Welcome current or prospective Ooligan authors! Thank you for entrusting our press with your manuscript. I know that you have poured your heart into your book and now the marketing department at Ooligan is here to help get that book into the hands of readers. The following blog post is meant to outline some of the steps in the marketing process so you feel informed and in the loop. [Note: Book marketing is complex and too extensive to cover in one blog post. If you have more marketing-specific questions, please email firstname.lastname@example.org.]
In this post, I am going to talk about one important document that helps us shape the marketing process for your book: the marketing plan.
At Ooligan, the marketing plan for a book is a lengthy document that outlines the following, which I will define below.
The target audience for a book is who we think will buy, read, and enjoy our book. At Ooligan we do something we call a “persona exercise” in which we come up with a primary audience and secondary audience for the book based upon our ideas of who would enjoy the book. We often start by asking our team members to think of two friends to whom they would recommend the book. What are some of their friends’ other hobbies? Where do they spend their time? Are they single, married, etc.? We brainstorm and then consolidate this information in the persona exercise section as a way to help us get a better idea of who our readers are so that we can more effectively work to find and appeal to them.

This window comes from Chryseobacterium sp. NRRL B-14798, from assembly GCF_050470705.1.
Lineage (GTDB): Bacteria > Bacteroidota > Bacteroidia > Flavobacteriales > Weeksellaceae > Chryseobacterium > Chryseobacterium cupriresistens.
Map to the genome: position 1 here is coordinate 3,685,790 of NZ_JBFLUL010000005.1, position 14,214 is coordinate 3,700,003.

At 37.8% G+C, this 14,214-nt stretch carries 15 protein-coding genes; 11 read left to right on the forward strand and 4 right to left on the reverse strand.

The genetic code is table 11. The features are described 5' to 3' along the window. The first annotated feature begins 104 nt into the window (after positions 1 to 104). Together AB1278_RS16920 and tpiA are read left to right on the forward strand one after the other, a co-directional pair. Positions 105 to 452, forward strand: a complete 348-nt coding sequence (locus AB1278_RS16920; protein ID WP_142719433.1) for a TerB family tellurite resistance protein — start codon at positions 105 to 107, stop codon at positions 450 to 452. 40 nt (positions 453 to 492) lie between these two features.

The sales hook, book description, and author biography can all typically be found on the back cover of a book. The sales hook is one to two sentences that will captivate the buyer and give them a taste of the book. The book description is the longer paragraph that tells the buyer what the book is about and the author biography is a short paragraph about the author in order to introduce them to readers. All three pieces are valuable tools used to entice readers and we often take several weeks to write, edit, and refine them. As the author, you will also have a chance to review and edit these sections.
As it sounds, the key selling points for a book is a bulleted list of what we consider to be the main reasons why someone would be interested in the book and why it will stick out from other books on the market. We will eventually share this list with our sales representatives to help them pick out the highlights of your book. Speaking of highlights, the marketing and publicity highlights section is where we list ideas for how else to promote your book. This could include acquiring blurbs from other renowned authors or experts, attending book fairs, running a specifically themed social media campaign, and much more. We also ask you about ideas you have for ways in which you can promote the book and leverage your individual talents or connections.
In the marketing plan, we list out about one hundred SEO keywords—or search engine optimization keywords—which are words that relate to the topic or content of your book so that anyone searching online will find it. For instance, for a book about local native plants I would include the words “botany” or “horticulture” or I might include a full list of the plants the book details. All of this will help make sure the book pops up for people searching the internet for a book on the subject.
Finally, comparison titles are three to five books that are similar in content (genre, topic, etc.) and nature (year published, size of publisher, length, etc.) to your book. These titles help our sales representatives get a better idea of how to position your book in the market.
All of these things—Target Audience, Sales Hook, Book Description, Author Biography, Key Selling Points, Marketing and Publicity Highlights, SEO Keywords, and Comparison Titles—make up the components of the marketing plan for your book. Thank you for taking the time to read this and hopefully it will help you better understand the marketing process!